By Mary Beth Breckenridge
Akron Beacon Journal.
You’ve probably heard of Louis Comfort Tiffany’s stained-glass lamps.
You may even be familiar with some of his more famous lamp styles, such as the Wisteria and the Dragonfly.
But you may not know those lamps were designed not by Tiffany, but by a woman who came from Tallmadge, Ohio.
Clara Wolcott Driscoll was the creative force behind many of Tiffany’s most successful designs.
Around the turn of the 20th century, she led a group of female artisans who designed and cut the glass for many Tiffany lamps, and she personally designed some of the most valuable Tiffany lamps as well as some other decorative objects his company made.
Yet for the most part, she did it anonymously.
Driscoll’s importance to Tiffany’s success went largely unrecognized until less than a decade ago, when a couple of historians stumbled separately on evidence of her role.
Their discoveries led to an exhibition on Driscoll and her staff called A New Light on Tiffany: Clara Driscoll and the Tiffany Girls, which was created by the New-York Historical Society and has since traveled as far as Germany and the Netherlands.
To Linda Alexander, it’s a story made for Hollywood.
Alexander is a fourth cousin of Driscoll’s and a genealogy buff who has immersed herself in her cousin’s colorful life.
The Stow, Ohio, resident has been giving presentations locally on Driscoll since 2007 in the hope of boosting the profile of a woman whose contributions went mostly unnoticed during her own lifetime.
Alexander said her audiences typically respond with amazement at Driscoll’s story and the twists of fate that brought it to light. “It needs to be a movie,” she said.
Driscoll was born in 1861 in Tallmadge and grew up in a house on Northeast Avenue that still stands.
She graduated from design school in Cleveland and later moved to New York to study architectural decoration at the Metropolitan Museum Art School.
Around 1888 she joined Tiffany Studios, started by Louis C. Tiffany, whose father founded the famous Tiffany & Co. jewelry store.
Her on-again, off-again employment at Tiffany Studios lasted 20 years.
This was the 19th century, when married women were expected to stay at home, Alexander explained.
So marriage, and in one case, marriage plans, forced Driscoll to quit her job three times.
Twice she returned, once after her first husband died just three years into their marriage, and a second time after her fiance got cold feet and disappeared. (He turned up five years later in San Francisco, claiming amnesia, but by that time Driscoll apparently realized she’d dodged a bullet, Alexander said.)
Her final departure was permanent.
Driscoll left Tiffany for good in 1909 when she married her second husband, Edward Booth.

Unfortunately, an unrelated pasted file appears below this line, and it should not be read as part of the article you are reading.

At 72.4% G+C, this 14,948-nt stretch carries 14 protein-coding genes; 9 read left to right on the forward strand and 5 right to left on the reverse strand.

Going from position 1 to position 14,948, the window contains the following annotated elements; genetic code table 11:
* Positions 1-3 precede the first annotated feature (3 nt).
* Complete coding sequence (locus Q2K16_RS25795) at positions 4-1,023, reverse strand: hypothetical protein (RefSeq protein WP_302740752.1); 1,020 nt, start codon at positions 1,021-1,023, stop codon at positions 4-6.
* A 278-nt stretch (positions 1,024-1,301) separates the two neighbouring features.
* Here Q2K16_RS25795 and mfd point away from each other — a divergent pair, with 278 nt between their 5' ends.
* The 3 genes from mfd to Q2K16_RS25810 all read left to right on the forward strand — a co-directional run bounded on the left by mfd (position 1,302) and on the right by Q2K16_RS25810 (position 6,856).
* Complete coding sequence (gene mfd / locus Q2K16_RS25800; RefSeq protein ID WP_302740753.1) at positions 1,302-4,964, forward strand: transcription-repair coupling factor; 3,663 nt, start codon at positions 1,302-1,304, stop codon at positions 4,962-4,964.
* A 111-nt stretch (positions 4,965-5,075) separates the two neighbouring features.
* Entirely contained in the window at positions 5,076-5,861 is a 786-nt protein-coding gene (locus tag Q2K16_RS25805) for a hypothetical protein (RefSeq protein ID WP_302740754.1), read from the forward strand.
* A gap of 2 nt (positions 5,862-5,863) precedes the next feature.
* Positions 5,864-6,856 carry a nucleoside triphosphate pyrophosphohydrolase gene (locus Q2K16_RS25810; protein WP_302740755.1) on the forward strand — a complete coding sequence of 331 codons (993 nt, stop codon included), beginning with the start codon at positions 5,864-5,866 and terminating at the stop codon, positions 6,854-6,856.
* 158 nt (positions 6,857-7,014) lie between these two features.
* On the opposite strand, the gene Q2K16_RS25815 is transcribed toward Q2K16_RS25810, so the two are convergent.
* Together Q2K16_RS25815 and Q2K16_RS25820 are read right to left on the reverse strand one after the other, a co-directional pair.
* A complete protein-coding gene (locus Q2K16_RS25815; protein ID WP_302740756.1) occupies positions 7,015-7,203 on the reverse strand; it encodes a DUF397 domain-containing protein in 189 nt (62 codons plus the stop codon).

She died in 1944 at age 82, and her ashes are buried in Tallmadge Cemetery.
At Tiffany, Driscoll headed the women’s glass-cutting department and was the principal designer.
She often based her designs on nature, Alexander said, sometimes asking family members to send her flowers from Tallmadge to inspire her work.
Even though her contributions were unknown to most outsiders, Driscoll was apparently a canny businesswoman in a man’s world, Alexander said.
She faced opposition from male workers who were unhappy with the influence wielded by her all-female department, but she apparently handled those disputes deftly.
Once, Alexander said, she lightened the atmosphere of a contentious meeting by showing up with a couple of quarts of ice cream.
The feisty Driscoll was respected within the company and paid well for her work.
A 1904 article in the New York Daily News about highly paid women noted she earned more than $10,000 a year, a salary that would translate to more than $250,000 today.
But apparently, Louis Tiffany didn’t like sharing the limelight.
His company’s records were lost after it closed in the 1930s.
Her contributions might never have been known publicly, in fact, if it weren’t for her family’s prolific letter-writing.
Driscoll, her sisters and a few other female relatives kept up with one another through a round-robin correspondence that went on for years, Alexander said.
They would write long, newsy letters, each of which would be passed among all the women and eventually returned to Tallmadge to be saved.
After Driscoll’s sister Emily Wolcott died in 1953, 1,163 of the letters were found in Wolcott’s summer cabin and eventually donated to Kent State University, Alexander said.
Another 167 were found in the attic of a house Wolcott once owned in Queens, N.Y., and donated to the historical society there.
The letters paint a remarkably complete picture of Driscoll’s job, describe her travels and her active social life in New York, and even contain drawings of the some of the lamps she’d designed.
Still, interest in the letters’ contents was pretty much limited to a few family members until about nine years ago, when a couple of historians independently got wind of them, one of them tipped off by a third cousin of Alexander’s.
The historians made an almost unheard-of agreement to collaborate, and their research eventually led to the exhibition on Driscoll.
“It just rocked their world,” Alexander said of the historians. “And it pretty much rocked the art world. … No one knew there was a woman behind these lamps.”
In her way, Alexander is out to right a wrong, to give Driscoll the recognition she never got to enjoy.
“I feel badly that she never had a voice,” she said. “… I’m going to help get her name out there.”